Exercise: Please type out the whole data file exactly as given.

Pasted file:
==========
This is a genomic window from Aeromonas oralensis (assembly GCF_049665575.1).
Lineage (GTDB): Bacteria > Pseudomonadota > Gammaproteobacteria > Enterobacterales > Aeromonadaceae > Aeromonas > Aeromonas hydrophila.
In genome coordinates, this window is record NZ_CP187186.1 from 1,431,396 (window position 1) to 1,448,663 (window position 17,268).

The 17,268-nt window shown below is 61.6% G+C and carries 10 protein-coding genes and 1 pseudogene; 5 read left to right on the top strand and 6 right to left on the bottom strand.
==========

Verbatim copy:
This is a genomic window from Aeromonas oralensis (assembly GCF_049665575.1).
Lineage (GTDB): Bacteria > Pseudomonadota > Gammaproteobacteria > Enterobacterales > Aeromonadaceae > Aeromonas > Aeromonas hydrophila.
In genome coordinates, this window is record NZ_CP187186.1 from 1,431,396 (window position 1) to 1,448,663 (window position 17,268).

The 17,268-nt window shown below is 61.6% G+C and carries 10 protein-coding genes and 1 pseudogene; 5 read left to right on the top strand and 6 right to left on the bottom strand.